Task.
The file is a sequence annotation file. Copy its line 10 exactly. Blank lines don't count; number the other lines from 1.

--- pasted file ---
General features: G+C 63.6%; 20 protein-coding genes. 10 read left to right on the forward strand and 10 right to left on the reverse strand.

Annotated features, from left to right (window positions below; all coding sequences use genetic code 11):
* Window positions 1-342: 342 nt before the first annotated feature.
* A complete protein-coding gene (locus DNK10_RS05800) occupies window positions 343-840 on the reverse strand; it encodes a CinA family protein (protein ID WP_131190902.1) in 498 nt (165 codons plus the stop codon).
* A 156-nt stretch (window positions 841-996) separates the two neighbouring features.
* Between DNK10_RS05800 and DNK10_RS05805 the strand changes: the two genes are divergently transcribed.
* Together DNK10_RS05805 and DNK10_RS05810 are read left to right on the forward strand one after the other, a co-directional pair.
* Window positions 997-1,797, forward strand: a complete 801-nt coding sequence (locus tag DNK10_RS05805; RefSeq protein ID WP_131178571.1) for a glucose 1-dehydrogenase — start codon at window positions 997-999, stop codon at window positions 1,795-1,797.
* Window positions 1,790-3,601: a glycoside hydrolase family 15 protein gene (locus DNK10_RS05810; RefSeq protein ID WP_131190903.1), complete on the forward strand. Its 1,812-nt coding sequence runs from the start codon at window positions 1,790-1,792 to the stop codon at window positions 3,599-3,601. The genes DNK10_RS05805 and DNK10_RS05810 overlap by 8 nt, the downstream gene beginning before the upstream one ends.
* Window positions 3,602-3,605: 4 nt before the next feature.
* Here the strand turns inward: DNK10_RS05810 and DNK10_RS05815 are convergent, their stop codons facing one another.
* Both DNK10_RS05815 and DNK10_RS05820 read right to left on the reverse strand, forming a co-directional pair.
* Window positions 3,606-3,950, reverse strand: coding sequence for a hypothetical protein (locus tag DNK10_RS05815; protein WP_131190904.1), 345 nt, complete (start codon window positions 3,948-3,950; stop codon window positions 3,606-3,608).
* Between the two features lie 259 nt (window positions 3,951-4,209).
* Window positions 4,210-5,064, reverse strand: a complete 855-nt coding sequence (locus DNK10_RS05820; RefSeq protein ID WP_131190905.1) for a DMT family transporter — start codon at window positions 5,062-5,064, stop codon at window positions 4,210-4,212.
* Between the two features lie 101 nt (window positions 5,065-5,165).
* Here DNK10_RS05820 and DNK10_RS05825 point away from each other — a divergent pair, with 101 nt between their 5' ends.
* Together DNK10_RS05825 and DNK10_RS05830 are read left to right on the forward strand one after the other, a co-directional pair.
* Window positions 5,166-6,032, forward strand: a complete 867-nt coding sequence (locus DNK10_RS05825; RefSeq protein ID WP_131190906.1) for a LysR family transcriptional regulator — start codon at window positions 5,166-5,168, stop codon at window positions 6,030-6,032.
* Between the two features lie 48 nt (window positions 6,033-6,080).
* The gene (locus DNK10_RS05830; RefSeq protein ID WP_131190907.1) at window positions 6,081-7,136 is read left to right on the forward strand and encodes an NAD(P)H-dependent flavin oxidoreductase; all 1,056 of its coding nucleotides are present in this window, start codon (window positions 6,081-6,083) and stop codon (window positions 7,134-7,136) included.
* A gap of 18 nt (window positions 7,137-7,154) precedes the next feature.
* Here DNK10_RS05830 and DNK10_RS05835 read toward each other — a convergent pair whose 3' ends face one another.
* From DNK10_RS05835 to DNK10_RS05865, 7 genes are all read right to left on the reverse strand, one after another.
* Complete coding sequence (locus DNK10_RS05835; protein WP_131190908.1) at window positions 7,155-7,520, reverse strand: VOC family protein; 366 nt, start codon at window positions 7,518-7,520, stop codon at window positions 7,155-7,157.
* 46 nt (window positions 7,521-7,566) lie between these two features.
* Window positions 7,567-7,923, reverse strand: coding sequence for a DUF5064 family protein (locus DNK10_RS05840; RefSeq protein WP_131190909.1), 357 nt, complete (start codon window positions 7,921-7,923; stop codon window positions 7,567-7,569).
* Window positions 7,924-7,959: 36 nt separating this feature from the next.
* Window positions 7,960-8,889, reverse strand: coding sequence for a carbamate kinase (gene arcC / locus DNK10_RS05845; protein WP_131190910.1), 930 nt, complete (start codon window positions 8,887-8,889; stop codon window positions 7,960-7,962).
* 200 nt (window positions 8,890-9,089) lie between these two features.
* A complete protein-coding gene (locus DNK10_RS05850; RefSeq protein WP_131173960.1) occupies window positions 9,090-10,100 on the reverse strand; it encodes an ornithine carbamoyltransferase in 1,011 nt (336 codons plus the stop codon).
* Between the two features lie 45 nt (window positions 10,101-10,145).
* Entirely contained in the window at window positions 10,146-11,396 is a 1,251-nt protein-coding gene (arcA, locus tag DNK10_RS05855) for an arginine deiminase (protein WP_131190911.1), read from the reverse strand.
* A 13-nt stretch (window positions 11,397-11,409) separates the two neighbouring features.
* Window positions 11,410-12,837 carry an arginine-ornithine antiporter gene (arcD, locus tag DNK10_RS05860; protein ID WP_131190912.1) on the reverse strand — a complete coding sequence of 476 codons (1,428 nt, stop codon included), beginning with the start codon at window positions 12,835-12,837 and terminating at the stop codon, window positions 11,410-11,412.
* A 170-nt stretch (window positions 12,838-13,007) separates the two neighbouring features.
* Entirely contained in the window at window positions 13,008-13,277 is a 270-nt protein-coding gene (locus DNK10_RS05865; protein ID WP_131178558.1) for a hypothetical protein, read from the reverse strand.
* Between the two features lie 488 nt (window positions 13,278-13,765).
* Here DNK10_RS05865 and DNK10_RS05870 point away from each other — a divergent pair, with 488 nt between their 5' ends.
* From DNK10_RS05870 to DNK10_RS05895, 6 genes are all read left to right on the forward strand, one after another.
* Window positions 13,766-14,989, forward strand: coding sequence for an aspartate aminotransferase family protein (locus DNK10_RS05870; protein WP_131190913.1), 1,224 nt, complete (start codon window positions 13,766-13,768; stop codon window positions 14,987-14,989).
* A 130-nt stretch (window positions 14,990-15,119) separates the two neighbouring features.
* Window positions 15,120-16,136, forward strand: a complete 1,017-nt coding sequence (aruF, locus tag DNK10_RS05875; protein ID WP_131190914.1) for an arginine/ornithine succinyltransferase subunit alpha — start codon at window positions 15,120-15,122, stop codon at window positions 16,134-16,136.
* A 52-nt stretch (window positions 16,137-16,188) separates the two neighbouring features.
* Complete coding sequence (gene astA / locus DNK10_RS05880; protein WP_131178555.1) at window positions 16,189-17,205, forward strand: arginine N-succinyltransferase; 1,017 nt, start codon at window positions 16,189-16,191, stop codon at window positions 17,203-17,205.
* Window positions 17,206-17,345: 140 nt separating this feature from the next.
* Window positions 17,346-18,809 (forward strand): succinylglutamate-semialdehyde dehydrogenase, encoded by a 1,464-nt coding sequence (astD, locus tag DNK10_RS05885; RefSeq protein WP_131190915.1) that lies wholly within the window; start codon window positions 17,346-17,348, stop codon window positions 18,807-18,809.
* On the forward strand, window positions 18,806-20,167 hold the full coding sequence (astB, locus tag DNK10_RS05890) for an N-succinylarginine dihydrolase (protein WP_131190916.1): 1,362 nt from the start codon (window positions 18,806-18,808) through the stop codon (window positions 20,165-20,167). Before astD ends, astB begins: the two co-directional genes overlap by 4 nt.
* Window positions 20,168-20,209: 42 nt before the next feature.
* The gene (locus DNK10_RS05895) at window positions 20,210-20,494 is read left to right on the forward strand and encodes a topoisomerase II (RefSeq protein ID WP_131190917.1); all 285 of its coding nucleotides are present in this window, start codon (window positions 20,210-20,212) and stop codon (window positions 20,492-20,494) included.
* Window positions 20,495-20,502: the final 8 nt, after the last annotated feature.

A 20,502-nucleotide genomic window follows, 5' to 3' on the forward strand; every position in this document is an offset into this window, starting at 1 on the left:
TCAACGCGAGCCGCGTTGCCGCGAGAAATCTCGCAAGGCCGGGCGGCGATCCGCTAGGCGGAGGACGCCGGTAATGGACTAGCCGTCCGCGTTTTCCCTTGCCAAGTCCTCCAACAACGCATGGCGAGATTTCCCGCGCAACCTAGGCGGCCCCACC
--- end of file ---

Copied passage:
* Window positions 3,602-3,605: 4 nt before the next feature.